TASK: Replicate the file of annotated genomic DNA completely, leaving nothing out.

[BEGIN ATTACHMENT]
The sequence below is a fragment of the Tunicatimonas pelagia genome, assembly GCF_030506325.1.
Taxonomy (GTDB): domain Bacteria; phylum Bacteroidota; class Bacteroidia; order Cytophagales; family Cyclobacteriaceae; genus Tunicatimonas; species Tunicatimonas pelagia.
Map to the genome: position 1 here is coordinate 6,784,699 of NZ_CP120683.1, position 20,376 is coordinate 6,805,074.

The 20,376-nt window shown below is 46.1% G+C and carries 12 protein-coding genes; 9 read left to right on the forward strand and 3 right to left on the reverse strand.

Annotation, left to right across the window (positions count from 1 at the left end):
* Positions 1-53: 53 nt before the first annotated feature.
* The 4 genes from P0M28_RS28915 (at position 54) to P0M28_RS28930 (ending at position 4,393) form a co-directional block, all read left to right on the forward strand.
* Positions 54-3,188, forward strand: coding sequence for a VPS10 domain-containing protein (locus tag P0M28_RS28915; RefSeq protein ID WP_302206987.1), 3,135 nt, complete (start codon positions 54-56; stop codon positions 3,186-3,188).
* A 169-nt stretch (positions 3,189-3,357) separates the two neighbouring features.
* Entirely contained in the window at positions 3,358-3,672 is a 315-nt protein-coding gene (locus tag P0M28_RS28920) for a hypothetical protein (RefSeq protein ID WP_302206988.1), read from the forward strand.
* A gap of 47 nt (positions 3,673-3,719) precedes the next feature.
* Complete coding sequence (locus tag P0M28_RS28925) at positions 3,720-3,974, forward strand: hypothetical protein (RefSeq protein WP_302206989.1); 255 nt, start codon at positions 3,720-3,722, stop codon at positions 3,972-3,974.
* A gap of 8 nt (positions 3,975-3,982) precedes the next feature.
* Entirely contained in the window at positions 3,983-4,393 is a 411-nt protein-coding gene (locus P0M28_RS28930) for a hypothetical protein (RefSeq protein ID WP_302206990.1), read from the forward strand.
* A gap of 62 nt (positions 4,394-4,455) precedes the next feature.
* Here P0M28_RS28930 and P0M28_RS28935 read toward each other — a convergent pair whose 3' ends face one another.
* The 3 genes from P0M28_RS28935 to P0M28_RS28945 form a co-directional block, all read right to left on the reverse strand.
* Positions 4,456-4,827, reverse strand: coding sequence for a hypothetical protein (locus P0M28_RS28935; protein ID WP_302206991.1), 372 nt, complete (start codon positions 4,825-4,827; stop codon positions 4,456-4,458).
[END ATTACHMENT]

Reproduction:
The sequence below is a fragment of the Tunicatimonas pelagia genome, assembly GCF_030506325.1.
Taxonomy (GTDB): domain Bacteria; phylum Bacteroidota; class Bacteroidia; order Cytophagales; family Cyclobacteriaceae; genus Tunicatimonas; species Tunicatimonas pelagia.
Map to the genome: position 1 here is coordinate 6,784,699 of NZ_CP120683.1, position 20,376 is coordinate 6,805,074.

The 20,376-nt window shown below is 46.1% G+C and carries 12 protein-coding genes; 9 read left to right on the forward strand and 3 right to left on the reverse strand.

Annotation, left to right across the window (positions count from 1 at the left end):
* Positions 1-53: 53 nt before the first annotated feature.
* The 4 genes from P0M28_RS28915 (at position 54) to P0M28_RS28930 (ending at position 4,393) form a co-directional block, all read left to right on the forward strand.
* Positions 54-3,188, forward strand: coding sequence for a VPS10 domain-containing protein (locus tag P0M28_RS28915; RefSeq protein ID WP_302206987.1), 3,135 nt, complete (start codon positions 54-56; stop codon positions 3,186-3,188).
* A 169-nt stretch (positions 3,189-3,357) separates the two neighbouring features.
* Entirely contained in the window at positions 3,358-3,672 is a 315-nt protein-coding gene (locus tag P0M28_RS28920) for a hypothetical protein (RefSeq protein ID WP_302206988.1), read from the forward strand.
* A gap of 47 nt (positions 3,673-3,719) precedes the next feature.
* Complete coding sequence (locus tag P0M28_RS28925) at positions 3,720-3,974, forward strand: hypothetical protein (RefSeq protein WP_302206989.1); 255 nt, start codon at positions 3,720-3,722, stop codon at positions 3,972-3,974.
* A gap of 8 nt (positions 3,975-3,982) precedes the next feature.
* Entirely contained in the window at positions 3,983-4,393 is a 411-nt protein-coding gene (locus P0M28_RS28930) for a hypothetical protein (RefSeq protein ID WP_302206990.1), read from the forward strand.
* A gap of 62 nt (positions 4,394-4,455) precedes the next feature.
* Here P0M28_RS28930 and P0M28_RS28935 read toward each other — a convergent pair whose 3' ends face one another.
* The 3 genes from P0M28_RS28935 to P0M28_RS28945 form a co-directional block, all read right to left on the reverse strand.
* Positions 4,456-4,827, reverse strand: coding sequence for a hypothetical protein (locus P0M28_RS28935; protein ID WP_302206991.1), 372 nt, complete (start codon positions 4,825-4,827; stop codon positions 4,456-4,458).